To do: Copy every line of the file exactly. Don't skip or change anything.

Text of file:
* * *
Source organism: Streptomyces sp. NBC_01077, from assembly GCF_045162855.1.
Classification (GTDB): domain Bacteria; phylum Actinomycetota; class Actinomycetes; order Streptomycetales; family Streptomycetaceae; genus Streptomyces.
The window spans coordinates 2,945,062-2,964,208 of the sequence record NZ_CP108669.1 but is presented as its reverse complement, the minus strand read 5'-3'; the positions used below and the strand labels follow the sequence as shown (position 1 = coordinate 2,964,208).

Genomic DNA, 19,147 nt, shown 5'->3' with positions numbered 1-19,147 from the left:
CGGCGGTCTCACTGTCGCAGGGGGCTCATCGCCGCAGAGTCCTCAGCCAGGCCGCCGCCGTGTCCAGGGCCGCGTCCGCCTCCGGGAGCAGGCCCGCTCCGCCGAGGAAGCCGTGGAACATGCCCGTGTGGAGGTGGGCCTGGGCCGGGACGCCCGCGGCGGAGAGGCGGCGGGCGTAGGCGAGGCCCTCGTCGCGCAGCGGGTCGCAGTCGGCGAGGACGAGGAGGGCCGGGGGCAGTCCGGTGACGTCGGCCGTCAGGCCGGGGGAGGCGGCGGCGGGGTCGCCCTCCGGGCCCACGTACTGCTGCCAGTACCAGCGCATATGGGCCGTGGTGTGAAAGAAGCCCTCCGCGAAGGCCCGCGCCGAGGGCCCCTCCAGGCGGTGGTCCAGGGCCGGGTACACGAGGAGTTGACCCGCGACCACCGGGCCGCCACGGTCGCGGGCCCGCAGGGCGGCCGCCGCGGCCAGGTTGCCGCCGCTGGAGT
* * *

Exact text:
Source organism: Streptomyces sp. NBC_01077, from assembly GCF_045162855.1.
Classification (GTDB): domain Bacteria; phylum Actinomycetota; class Actinomycetes; order Streptomycetales; family Streptomycetaceae; genus Streptomyces.
The window spans coordinates 2,945,062-2,964,208 of the sequence record NZ_CP108669.1 but is presented as its reverse complement, the minus strand read 5'-3'; the positions used below and the strand labels follow the sequence as shown (position 1 = coordinate 2,964,208).

Genomic DNA, 19,147 nt, shown 5'->3' with positions numbered 1-19,147 from the left:
CGGCGGTCTCACTGTCGCAGGGGGCTCATCGCCGCAGAGTCCTCAGCCAGGCCGCCGCCGTGTCCAGGGCCGCGTCCGCCTCCGGGAGCAGGCCCGCTCCGCCGAGGAAGCCGTGGAACATGCCCGTGTGGAGGTGGGCCTGGGCCGGGACGCCCGCGGCGGAGAGGCGGCGGGCGTAGGCGAGGCCCTCGTCGCGCAGCGGGTCGCAGTCGGCGAGGACGAGGAGGGCCGGGGGCAGTCCGGTGACGTCGGCCGTCAGGCCGGGGGAGGCGGCGGCGGGGTCGCCCTCCGGGCCCACGTACTGCTGCCAGTACCAGCGCATATGGGCCGTGGTGTGAAAGAAGCCCTCCGCGAAGGCCCGCGCCGAGGGCCCCTCCAGGCGGTGGTCCAGGGCCGGGTACACGAGGAGTTGACCCGCGACCACCGGGCCGCCACGGTCGCGGGCCCGCAGGGCGGCCGCCGCGGCCAGGTTGCCGCCGCTGGAGT